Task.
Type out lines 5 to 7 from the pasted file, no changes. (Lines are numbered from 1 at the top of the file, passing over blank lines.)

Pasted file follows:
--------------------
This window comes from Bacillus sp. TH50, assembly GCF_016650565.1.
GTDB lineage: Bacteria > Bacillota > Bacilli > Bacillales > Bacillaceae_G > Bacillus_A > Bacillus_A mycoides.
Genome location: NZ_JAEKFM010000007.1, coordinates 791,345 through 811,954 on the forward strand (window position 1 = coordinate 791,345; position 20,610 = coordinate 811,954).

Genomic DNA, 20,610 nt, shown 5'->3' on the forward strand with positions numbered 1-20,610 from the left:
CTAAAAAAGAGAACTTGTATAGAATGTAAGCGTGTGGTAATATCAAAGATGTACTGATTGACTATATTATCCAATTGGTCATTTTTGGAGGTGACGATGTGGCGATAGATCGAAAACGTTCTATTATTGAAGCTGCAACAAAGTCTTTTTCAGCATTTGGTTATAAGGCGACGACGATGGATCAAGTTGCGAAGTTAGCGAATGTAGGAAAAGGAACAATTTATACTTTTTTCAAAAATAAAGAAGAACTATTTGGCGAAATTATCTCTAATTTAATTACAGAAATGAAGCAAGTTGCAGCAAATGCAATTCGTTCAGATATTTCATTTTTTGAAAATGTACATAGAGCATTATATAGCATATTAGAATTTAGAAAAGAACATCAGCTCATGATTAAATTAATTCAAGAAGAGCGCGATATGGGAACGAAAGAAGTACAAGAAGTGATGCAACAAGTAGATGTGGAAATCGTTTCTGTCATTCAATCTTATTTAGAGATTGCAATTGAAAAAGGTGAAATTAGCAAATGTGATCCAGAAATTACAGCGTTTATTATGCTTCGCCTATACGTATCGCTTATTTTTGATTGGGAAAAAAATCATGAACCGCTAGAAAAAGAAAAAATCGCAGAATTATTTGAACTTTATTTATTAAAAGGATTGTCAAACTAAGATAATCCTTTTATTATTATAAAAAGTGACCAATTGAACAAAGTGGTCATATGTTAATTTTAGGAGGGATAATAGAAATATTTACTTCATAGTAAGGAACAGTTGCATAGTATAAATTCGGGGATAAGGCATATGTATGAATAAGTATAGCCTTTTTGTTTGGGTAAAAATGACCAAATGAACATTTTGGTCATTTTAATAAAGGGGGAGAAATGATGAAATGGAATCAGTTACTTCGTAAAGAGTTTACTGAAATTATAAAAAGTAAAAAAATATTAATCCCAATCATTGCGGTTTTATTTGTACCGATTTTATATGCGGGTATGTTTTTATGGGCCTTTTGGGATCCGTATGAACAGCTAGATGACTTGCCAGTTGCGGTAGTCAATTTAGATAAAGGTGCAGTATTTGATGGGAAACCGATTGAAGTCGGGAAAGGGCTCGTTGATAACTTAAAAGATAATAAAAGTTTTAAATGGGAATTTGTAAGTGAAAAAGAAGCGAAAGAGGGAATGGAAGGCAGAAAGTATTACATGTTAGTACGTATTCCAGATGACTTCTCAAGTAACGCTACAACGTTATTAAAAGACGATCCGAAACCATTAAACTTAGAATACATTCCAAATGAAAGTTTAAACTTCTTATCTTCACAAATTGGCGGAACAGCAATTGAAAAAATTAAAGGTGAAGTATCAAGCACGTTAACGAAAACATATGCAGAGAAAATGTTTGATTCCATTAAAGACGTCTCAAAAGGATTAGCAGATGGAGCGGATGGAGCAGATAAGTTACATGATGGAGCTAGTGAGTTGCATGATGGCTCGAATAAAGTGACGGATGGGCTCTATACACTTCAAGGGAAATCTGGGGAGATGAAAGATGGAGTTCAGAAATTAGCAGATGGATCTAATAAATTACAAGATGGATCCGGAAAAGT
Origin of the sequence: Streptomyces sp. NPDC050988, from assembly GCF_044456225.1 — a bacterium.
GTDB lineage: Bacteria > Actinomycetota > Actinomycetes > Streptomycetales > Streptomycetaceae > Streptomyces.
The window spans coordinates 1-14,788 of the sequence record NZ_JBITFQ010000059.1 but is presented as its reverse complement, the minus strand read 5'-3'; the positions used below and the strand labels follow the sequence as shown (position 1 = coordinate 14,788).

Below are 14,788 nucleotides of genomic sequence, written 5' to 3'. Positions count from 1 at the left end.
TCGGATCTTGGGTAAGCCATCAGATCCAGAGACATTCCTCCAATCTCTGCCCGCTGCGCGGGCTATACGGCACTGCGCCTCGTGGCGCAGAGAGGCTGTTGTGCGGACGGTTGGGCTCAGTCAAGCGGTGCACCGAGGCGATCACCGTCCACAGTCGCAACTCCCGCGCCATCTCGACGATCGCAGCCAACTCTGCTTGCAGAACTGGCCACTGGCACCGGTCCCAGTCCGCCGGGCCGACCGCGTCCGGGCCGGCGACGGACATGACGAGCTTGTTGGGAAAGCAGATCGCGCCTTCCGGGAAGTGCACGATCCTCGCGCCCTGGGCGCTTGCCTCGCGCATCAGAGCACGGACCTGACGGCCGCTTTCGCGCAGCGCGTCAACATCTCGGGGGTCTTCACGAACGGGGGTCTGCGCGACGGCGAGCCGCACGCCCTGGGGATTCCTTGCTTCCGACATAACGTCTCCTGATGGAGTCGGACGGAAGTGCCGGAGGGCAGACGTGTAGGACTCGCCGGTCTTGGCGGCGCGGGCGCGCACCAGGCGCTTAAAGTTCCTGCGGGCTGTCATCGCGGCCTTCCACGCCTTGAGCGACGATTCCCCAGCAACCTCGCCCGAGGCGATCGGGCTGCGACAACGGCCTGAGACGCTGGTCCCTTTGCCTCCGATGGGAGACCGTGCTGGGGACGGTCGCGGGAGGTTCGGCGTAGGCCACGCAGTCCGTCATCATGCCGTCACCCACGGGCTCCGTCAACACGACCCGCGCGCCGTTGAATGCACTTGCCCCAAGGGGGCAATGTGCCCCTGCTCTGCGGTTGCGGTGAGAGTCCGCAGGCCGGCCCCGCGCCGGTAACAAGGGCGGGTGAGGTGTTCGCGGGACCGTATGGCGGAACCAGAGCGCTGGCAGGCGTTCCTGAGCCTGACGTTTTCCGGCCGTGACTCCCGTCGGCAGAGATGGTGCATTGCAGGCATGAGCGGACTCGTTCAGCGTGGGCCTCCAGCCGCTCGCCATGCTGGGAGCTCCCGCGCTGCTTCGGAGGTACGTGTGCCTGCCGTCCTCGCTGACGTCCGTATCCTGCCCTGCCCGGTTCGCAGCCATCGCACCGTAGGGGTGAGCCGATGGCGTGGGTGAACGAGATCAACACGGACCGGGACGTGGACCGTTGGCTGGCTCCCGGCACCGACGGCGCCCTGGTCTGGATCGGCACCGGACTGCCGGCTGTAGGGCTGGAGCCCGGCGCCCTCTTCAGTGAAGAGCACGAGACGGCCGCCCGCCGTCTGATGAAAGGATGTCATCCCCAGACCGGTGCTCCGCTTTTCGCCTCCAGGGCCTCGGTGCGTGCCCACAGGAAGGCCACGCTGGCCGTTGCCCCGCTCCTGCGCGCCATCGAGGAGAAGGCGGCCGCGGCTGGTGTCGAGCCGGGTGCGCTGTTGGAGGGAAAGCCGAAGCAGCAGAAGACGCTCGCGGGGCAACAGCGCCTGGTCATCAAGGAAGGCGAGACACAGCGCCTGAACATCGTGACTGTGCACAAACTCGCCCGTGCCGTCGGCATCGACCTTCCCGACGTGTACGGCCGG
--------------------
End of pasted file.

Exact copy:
CTAAAAAAGAGAACTTGTATAGAATGTAAGCGTGTGGTAATATCAAAGATGTACTGATTGACTATATTATCCAATTGGTCATTTTTGGAGGTGACGATGTGGCGATAGATCGAAAACGTTCTATTATTGAAGCTGCAACAAAGTCTTTTTCAGCATTTGGTTATAAGGCGACGACGATGGATCAAGTTGCGAAGTTAGCGAATGTAGGAAAAGGAACAATTTATACTTTTTTCAAAAATAAAGAAGAACTATTTGGCGAAATTATCTCTAATTTAATTACAGAAATGAAGCAAGTTGCAGCAAATGCAATTCGTTCAGATATTTCATTTTTTGAAAATGTACATAGAGCATTATATAGCATATTAGAATTTAGAAAAGAACATCAGCTCATGATTAAATTAATTCAAGAAGAGCGCGATATGGGAACGAAAGAAGTACAAGAAGTGATGCAACAAGTAGATGTGGAAATCGTTTCTGTCATTCAATCTTATTTAGAGATTGCAATTGAAAAAGGTGAAATTAGCAAATGTGATCCAGAAATTACAGCGTTTATTATGCTTCGCCTATACGTATCGCTTATTTTTGATTGGGAAAAAAATCATGAACCGCTAGAAAAAGAAAAAATCGCAGAATTATTTGAACTTTATTTATTAAAAGGATTGTCAAACTAAGATAATCCTTTTATTATTATAAAAAGTGACCAATTGAACAAAGTGGTCATATGTTAATTTTAGGAGGGATAATAGAAATATTTACTTCATAGTAAGGAACAGTTGCATAGTATAAATTCGGGGATAAGGCATATGTATGAATAAGTATAGCCTTTTTGTTTGGGTAAAAATGACCAAATGAACATTTTGGTCATTTTAATAAAGGGGGAGAAATGATGAAATGGAATCAGTTACTTCGTAAAGAGTTTACTGAAATTATAAAAAGTAAAAAAATATTAATCCCAATCATTGCGGTTTTATTTGTACCGATTTTATATGCGGGTATGTTTTTATGGGCCTTTTGGGATCCGTATGAACAGCTAGATGACTTGCCAGTTGCGGTAGTCAATTTAGATAAAGGTGCAGTATTTGATGGGAAACCGATTGAAGTCGGGAAAGGGCTCGTTGATAACTTAAAAGATAATAAAAGTTTTAAATGGGAATTTGTAAGTGAAAAAGAAGCGAAAGAGGGAATGGAAGGCAGAAAGTATTACATGTTAGTACGTATTCCAGATGACTTCTCAAGTAACGCTACAACGTTATTAAAAGACGATCCGAAACCATTAAACTTAGAATACATTCCAAATGAAAGTTTAAACTTCTTATCTTCACAAATTGGCGGAACAGCAATTGAAAAAATTAAAGGTGAAGTATCAAGCACGTTAACGAAAACATATGCAGAGAAAATGTTTGATTCCATTAAAGACGTCTCAAAAGGATTAGCAGATGGAGCGGATGGAGCAGATAAGTTACATGATGGAGCTAGTGAGTTGCATGATGGCTCGAATAAAGTGACGGATGGGCTCTATACACTTCAAGGGAAATCTGGGGAGATGAAAGATGGAGTTCAGAAATTAGCAGATGGATCTAATAAATTACAAGATGGATCCGGAAAAGT
Origin of the sequence: Streptomyces sp. NPDC050988, from assembly GCF_044456225.1 — a bacterium.
GTDB lineage: Bacteria > Actinomycetota > Actinomycetes > Streptomycetales > Streptomycetaceae > Streptomyces.